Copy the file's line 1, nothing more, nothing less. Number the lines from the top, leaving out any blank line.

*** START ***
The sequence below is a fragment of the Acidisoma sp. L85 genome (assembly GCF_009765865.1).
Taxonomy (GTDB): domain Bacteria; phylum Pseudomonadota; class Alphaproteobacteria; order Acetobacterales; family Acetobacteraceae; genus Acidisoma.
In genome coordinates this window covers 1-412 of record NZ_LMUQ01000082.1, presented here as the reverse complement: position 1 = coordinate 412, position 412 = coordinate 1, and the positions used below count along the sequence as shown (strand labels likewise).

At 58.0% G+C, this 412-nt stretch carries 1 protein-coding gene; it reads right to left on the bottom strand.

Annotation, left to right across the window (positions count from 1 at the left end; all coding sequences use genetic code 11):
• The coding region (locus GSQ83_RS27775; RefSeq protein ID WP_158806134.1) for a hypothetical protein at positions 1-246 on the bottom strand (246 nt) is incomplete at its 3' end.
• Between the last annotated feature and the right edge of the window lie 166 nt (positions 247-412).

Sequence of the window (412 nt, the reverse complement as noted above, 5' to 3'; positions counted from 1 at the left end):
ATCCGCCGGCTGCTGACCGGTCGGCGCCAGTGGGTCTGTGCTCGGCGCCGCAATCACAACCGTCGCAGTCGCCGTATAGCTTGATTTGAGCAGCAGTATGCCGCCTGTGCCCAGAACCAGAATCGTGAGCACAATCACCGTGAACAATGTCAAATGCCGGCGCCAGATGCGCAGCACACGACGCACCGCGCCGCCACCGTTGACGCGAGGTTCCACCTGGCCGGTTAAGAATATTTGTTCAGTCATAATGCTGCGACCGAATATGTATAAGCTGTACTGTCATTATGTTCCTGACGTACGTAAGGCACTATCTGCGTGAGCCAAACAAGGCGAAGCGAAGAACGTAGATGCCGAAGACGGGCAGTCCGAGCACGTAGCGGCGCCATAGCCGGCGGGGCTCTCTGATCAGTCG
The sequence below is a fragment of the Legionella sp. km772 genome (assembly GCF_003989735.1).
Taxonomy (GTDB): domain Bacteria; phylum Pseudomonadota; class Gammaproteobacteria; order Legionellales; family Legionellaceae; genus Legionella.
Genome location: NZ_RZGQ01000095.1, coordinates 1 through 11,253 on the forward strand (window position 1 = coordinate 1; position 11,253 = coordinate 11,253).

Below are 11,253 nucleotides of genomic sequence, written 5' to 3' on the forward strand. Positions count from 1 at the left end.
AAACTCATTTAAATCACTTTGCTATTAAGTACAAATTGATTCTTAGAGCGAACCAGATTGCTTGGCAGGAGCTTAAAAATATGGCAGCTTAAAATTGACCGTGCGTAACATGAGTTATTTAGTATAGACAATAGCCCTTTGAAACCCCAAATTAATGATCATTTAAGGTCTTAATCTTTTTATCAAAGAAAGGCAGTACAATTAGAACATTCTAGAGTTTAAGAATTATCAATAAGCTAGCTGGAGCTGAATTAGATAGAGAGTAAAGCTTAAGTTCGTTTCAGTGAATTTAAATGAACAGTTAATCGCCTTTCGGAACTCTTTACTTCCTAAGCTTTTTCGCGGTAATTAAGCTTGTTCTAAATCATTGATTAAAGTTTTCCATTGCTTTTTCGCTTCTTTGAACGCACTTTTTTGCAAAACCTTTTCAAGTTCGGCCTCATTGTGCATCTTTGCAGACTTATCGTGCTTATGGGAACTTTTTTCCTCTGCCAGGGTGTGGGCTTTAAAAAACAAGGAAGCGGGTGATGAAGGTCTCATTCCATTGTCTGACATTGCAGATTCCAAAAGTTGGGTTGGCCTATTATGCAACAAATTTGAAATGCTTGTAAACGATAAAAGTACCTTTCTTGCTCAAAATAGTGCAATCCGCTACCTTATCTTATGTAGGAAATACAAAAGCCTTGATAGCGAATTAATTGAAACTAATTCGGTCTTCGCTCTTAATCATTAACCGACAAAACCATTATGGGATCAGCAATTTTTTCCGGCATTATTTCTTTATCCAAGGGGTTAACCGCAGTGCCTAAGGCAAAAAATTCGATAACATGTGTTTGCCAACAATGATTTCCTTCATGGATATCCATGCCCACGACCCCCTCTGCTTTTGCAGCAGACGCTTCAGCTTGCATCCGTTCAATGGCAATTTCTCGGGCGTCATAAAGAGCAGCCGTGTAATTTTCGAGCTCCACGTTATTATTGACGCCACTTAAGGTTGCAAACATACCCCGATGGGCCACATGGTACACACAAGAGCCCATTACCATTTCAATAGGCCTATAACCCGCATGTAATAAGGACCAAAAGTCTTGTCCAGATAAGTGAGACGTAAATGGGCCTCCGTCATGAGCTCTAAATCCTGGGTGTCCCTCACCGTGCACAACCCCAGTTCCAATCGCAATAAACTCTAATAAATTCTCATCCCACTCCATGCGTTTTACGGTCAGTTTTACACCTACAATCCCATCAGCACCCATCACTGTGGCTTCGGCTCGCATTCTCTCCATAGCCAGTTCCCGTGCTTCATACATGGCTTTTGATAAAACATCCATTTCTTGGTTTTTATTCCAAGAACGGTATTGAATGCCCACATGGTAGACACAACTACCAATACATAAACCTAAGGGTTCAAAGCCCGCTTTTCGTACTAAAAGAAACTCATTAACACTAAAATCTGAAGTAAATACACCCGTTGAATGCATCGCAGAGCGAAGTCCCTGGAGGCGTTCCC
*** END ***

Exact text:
The sequence below is a fragment of the Acidisoma sp. L85 genome (assembly GCF_009765865.1).